shiv wrote:For all the unquestioning and patriotic support the entire nation gave the LCA can anyone answer why the choice of cranked double delta was made?
Hmm. Delta is easy to answer. Low wave drag, brilliant performance and supersonic speed and at altitude, structurally very efficient , light for it's strength, has space for a boatload of fuel. A great choice of wing form, especially if you have decided to go FBW. In fact with FBW /Unstable layout, the disadvantages of traditional deltas disappear and you can have the cake and eat it too!.
Crank. I think is just like a notch/dogtooth . Creates a vortex where the crank is and helps keep the flow glued to the wing, so increases AoA over what you could get with a straight/ordinary delta.
Twist/Washout. Increases AoA again by having control over stalls by making the root stall first before the tips, so that there is no sudden wing drop or something I guess.
Point is, there was careful design of the wing and plan form from all I can see. I really don't have any quarrels with the basic design. But if you argue at a Philosophical level and "Strategee" like Prof Das and propose radical alternatives , then it takes it to a different plane (pardon the pun) altogether.
Vina - I realize that you did not arrive at the decision to make a cranked delta with FBW. Having made that choice what has been achieved is creditable. No existing aircraft in the world has this configuration. Certainly not the Vulcan.
The LCA's design was arrived at in the 1980s at a time when the world had not yet moved out of dedicated single-role aircraft and arriving at multi-role compromises. In the early 80s most of the dedicated "fighters", "bombers" and "attack aircraft" of the 60s and 70s were still active. In that era the US came out simultaneously with two competing designs - the YF 16 and YF 17. Unusually both designs were taken forward and made into successful aircraft still flying today. Both had FBW. However the US, having put the variable geometry design into production with the F-111, F-14 and B-1 moved out of that line. Europe was reeling with the inability to compete with the US. Panavia was created and they came up with the Tornado with FBW, variable geometry and huge box intakes. Until the MiG 29 arrived in the scene as an air superiority fighter Russia was playing with variable geometry MiG 23 and 27, Su 17, Su 24, as well as tailed delta with Su 15.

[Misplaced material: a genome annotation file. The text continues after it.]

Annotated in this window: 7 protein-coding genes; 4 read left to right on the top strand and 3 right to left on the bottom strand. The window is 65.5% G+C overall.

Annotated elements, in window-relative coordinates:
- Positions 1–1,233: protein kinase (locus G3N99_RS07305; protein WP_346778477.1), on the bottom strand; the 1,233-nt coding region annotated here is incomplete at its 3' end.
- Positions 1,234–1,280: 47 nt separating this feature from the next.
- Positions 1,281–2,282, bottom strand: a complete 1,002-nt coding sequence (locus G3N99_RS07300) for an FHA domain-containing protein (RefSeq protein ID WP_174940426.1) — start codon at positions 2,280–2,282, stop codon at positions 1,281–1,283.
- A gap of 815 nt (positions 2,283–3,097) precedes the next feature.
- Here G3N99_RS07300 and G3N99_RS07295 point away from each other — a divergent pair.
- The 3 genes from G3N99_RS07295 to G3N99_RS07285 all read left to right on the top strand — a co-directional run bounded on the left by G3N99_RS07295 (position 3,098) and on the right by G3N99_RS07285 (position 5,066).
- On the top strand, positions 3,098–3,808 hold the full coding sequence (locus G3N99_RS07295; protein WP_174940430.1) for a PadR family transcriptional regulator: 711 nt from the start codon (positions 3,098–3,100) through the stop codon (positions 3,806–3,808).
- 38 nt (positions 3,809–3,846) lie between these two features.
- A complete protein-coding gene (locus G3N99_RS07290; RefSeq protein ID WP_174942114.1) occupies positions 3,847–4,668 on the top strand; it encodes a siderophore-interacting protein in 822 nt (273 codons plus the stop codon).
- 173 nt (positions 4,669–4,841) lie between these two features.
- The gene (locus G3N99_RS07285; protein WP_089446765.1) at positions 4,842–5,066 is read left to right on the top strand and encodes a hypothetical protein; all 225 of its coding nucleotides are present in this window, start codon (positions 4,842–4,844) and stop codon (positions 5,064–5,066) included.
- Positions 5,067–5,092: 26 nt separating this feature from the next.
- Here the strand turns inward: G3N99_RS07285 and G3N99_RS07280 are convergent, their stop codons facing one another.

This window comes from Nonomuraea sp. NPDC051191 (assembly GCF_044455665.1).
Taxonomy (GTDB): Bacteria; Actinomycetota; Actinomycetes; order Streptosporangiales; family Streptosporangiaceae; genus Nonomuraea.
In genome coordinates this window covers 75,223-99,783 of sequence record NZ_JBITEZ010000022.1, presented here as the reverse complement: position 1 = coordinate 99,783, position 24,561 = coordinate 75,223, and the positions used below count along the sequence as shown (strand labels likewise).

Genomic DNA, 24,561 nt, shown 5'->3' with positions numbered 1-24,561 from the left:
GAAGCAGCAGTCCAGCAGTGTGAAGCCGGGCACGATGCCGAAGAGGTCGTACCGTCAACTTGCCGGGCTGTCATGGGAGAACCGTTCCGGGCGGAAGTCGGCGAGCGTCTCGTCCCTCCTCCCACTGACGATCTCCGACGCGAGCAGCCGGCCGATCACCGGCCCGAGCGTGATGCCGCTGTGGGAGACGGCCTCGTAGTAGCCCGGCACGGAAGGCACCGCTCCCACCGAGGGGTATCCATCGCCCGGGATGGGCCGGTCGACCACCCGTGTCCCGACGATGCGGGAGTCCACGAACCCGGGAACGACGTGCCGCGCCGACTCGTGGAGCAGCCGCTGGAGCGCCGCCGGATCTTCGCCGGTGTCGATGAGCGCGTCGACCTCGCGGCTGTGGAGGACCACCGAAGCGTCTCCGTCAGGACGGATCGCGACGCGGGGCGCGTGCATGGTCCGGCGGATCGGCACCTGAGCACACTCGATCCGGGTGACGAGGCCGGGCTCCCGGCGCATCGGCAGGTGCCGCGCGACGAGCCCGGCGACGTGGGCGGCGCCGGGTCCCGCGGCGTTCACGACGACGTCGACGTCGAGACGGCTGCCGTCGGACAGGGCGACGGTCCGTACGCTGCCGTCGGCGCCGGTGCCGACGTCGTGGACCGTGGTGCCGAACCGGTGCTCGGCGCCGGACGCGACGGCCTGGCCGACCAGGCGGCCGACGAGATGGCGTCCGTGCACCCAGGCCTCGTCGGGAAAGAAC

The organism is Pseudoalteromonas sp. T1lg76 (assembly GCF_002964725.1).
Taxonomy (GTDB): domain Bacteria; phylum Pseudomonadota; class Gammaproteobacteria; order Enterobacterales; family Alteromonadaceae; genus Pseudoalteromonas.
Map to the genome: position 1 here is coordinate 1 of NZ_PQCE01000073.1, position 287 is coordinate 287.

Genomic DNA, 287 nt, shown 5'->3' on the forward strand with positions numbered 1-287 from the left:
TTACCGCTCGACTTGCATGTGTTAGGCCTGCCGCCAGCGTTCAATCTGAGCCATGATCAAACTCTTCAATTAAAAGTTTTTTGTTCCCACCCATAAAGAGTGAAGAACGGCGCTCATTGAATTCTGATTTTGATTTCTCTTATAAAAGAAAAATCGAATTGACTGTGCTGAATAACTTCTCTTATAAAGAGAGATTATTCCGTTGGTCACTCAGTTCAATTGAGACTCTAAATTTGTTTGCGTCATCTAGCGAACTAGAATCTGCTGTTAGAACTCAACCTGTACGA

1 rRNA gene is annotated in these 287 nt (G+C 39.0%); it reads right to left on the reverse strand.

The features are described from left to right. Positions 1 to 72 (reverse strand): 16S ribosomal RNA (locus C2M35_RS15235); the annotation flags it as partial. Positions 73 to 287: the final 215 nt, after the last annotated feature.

But apart from the Panavia Tornado which I think was envisaged as "multirole" most countries were still designing single role aircraft with a limited secondary role. The US had its B1 and the USSR was still making its attack bombers. And each country was responding to the other's bomber threat by creating fighters like the MiG 25 and F-15 - which again had a similar design. The US created the A-10 - an aircraft unsuited for any role other than what it was designed for (close support, battlefield interdiction, anti-tank), and the USSR came up with the similar Su-25. Only the Tornado was the MRCA in this stable. The spectacular appearance of the MiG 29 was well known as a great development in aerodynamics and perhaps the limits of that possible without FBW or TVC. The tailless delta had no role anywhere here.
It was only the French who almost moved out of the Mirage III's delta with the Mirage F1 and Mirage G, came back to the delta design for the Mirage 2000. Again the Mirage 2000 which has now panned out into multirole was a pure fighter with secondary attack role in the beginning.